DIY 5.8GHz FPV Groundstation (Stage 1)

When I first got started with FPV (first person view) R/C flying a couple of years ago, I was flying with a Boscam RX-LCD5802 LCD monitor. After I decided to progress to flying with video goggles, the monitor was not getting much usage. Recently I upgraded my FatShark goggles with the La Forge diversity module, which is quite power-hungry. This got me thinking about building a low cost FPV groundstation which I could use to power my goggles, get some use out of the Boscam monitor and optionally mount additional FPV receivers on in the future. Continue reading to see what sort of groundstation I was able to come up with using some cheap HobbyKing parts and some spare LiPo batteries.

Close up of the FPV groundstation screen.

The goals of building my own FPV groundstation (sometimes called a basestation) were as follows:

  1. Provide high-capacity power source for my FatShark Dominator goggles, so I can fly all day long without worrying about recharging the FatShark battery packs.
  2. Provide a backup FPV display for safety reasons.
  3. Allow spectators to watch flying in real-time.
    I had been thinking about the best way to build a groundstation, at first considering a custom ‘pelican case’ type unit. As it would be difficult to tripod mount a briefcase style FPV station, I decided this wasn’t for me. I was then considering the Quanum FPV Ground Station Power Supply Unit from HobbyKing. The normal asking price of around £80 for this unit is far too expensive, but it was on a flash sale recently at £25. I ultimately decided not to get this and went with a ‘classical’ DIY tripod based ground station design, as seen below:
5.8GHz FPV groundstation tripod (alternate view 1). 5.8GHz FPV groundstation tripod (alternate view 2).

I selected the Q-111 aluminium tripod from HobbyKing, which is inexpensive at around £20. It certainly doesn’t win any awards for build quality, but for my needs it was perfect. I have then used epoxy glue, velcro and/or zip ties to affix the various components of the FPV groundstation to the tripod frame. I was able to do this in a way which meant the tripod could still fully collapse and fit in its carrying bag.

My FPV groundstation as it stands features:

  • Multistar high-capacity 4S 4000mAh 10C lithium-polymer batteries (via HobbyKing)
  • HobbyKing XT60 parallel cable harness (via HobbyKing)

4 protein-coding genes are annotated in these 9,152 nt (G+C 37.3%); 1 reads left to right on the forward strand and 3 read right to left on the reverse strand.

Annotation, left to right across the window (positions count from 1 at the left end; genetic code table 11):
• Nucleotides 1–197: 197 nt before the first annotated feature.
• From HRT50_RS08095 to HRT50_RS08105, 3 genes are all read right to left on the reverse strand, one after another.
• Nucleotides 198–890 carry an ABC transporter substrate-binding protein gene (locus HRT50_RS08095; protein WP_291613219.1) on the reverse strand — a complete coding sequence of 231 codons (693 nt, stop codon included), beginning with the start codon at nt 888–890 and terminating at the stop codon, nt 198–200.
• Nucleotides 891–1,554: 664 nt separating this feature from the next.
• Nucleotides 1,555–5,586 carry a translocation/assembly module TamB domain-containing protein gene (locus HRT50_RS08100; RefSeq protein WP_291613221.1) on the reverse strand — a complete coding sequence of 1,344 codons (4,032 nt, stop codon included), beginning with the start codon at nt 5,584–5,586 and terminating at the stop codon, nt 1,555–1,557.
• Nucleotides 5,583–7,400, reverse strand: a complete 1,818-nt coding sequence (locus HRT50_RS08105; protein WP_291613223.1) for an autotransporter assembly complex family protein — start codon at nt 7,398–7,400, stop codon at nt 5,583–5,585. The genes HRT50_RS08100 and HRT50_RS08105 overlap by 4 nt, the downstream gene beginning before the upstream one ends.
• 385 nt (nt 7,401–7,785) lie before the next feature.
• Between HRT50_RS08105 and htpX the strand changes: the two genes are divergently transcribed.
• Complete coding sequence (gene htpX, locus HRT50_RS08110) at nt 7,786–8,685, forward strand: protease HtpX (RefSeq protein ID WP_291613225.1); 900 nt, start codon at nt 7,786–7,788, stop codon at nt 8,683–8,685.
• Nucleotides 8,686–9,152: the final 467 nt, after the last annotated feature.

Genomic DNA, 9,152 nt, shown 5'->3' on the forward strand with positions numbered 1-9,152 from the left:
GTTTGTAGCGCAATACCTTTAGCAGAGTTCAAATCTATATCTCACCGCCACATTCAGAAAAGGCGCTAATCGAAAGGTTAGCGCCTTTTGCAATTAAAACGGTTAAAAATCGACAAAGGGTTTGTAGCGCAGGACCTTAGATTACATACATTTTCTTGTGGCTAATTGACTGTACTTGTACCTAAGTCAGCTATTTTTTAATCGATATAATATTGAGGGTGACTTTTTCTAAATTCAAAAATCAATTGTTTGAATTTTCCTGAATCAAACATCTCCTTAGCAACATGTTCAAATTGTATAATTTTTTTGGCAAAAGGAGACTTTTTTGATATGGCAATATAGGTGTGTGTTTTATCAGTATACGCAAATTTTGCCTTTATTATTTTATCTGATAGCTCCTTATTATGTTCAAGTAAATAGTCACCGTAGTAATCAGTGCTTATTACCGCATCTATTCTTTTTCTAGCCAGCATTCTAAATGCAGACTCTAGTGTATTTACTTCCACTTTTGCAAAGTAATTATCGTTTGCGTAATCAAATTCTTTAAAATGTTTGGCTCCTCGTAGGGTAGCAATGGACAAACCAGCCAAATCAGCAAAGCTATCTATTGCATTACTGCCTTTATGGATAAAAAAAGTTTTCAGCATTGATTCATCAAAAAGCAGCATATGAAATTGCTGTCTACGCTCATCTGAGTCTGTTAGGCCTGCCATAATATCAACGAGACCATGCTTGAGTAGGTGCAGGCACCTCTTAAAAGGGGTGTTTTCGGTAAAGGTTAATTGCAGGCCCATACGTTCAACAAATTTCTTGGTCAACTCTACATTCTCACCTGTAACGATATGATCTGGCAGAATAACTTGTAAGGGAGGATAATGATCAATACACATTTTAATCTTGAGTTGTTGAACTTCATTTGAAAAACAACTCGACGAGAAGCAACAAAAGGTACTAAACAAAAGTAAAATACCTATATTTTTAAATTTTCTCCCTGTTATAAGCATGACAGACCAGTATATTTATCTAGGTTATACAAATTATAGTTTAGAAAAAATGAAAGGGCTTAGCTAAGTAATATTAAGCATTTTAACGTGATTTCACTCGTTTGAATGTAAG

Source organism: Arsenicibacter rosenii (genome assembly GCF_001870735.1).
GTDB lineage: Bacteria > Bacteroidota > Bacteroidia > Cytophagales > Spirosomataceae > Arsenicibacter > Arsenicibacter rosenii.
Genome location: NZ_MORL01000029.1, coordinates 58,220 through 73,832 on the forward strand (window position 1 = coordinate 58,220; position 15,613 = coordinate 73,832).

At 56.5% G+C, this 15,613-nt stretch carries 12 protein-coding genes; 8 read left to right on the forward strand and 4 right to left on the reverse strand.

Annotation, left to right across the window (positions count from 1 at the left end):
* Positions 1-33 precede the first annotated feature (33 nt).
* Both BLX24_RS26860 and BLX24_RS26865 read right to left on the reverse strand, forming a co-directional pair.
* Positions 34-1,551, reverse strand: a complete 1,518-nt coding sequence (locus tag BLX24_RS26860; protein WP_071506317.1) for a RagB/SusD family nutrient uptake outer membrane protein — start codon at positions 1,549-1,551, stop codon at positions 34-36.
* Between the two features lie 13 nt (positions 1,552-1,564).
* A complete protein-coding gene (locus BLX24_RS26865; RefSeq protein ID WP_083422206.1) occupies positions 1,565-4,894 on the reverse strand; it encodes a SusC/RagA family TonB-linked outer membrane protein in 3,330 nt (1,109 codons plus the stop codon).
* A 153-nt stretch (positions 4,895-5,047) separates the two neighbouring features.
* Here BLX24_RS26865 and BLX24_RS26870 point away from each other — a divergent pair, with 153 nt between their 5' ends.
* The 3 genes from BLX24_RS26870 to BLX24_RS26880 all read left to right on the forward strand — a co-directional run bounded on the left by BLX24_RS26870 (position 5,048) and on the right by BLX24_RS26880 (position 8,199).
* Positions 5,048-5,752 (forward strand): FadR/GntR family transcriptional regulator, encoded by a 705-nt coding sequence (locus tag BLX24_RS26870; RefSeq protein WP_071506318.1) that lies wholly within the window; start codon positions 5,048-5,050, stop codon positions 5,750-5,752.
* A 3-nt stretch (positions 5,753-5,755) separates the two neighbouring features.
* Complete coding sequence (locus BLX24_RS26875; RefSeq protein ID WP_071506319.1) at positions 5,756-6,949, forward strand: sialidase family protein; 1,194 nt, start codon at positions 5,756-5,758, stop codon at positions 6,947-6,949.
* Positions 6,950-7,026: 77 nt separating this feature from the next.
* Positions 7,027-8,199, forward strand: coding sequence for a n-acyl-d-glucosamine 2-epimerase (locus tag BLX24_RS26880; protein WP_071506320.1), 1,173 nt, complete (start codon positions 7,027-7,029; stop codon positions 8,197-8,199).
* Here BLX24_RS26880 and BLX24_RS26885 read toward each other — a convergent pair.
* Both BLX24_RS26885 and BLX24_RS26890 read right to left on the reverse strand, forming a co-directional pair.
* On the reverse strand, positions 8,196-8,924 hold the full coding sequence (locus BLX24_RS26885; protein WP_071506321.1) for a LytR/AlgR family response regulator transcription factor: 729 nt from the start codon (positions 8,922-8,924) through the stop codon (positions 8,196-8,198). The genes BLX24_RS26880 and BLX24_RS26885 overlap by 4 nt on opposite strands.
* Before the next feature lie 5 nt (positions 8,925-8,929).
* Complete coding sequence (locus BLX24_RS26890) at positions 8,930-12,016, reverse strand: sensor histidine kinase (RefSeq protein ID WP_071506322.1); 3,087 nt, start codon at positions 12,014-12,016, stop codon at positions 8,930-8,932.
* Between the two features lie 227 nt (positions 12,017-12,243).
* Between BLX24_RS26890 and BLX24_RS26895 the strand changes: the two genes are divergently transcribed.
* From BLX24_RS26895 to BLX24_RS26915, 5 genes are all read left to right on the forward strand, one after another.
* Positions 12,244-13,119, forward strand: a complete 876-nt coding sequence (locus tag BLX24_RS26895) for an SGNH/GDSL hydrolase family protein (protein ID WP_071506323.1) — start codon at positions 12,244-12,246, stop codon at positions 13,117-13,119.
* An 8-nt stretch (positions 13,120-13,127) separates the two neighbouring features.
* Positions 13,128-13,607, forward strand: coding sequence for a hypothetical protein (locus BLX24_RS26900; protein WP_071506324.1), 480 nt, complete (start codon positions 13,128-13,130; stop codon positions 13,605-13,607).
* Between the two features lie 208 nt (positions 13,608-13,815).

• HobbyKing compact 30A watt meter and power analyzer (via HobbyKing)
  • HobbyKing cell checker with low voltage alarm (via HobbyKing)
  • Multistar twin output 5v/5A 12v/10A SBEC (via HobbyKing)
  • Self-adhesive LED strips (via HobbyKing)
  • Boscam LCD-RX5802 7” FPV monitor with 32 channel 5.8GHz diversity receiver (via BangGood)

Fortunately I had many of these parts already in the ‘spares bin’, so the only significant cost was the tripod. The two Multistar 4000mAh batteries had originally been bought for my QAV500v2 quadcopter build, but they didn’t work particularly well in that application. There are LED strips hidden in the bracing struts near the top of the tripod which provide a decent amount of ground illumination for my occasional night flying sessions.

5.8GHz FPV patch antenna on the groundstation.

A bunch of JST connectors on the Multistar SBEC provide plenty of 5v/12v regulated power sources for all of the accessories. Before I can connect my FatShark goggles to the tripod, I need a 2S step-down regulator to include in the long power cable I still need to solder up for the goggles. The specifications for the goggles suggest they will work with a 12v input, but there are a lot of conflicting stories on the web, and I don’t want to risk damaging them!

Dual batteries on FPV groundstation tripod legs.

I’m calling this my ‘stage 1’ build for the groundstation, as I have a few future additions planned. At an absolute minimum, I need to get my FatShark regulated power harness made up, fit a globe style compass, and try to find an external DVR unit which has better quality than the FatShark Dominator DVR. I may end up switching to 2.4GHz FPV in which case I’ll need to mount a new receiver to the back of the LCD. I’m also toying with the idea of fitting an IR strobe light to aid night-time long-range FPV landing approaches.

Check back soon to see how ‘stage 2’ of the groundstation is working out. So far in the limited field testing I have conducted, the groundstation works very well!

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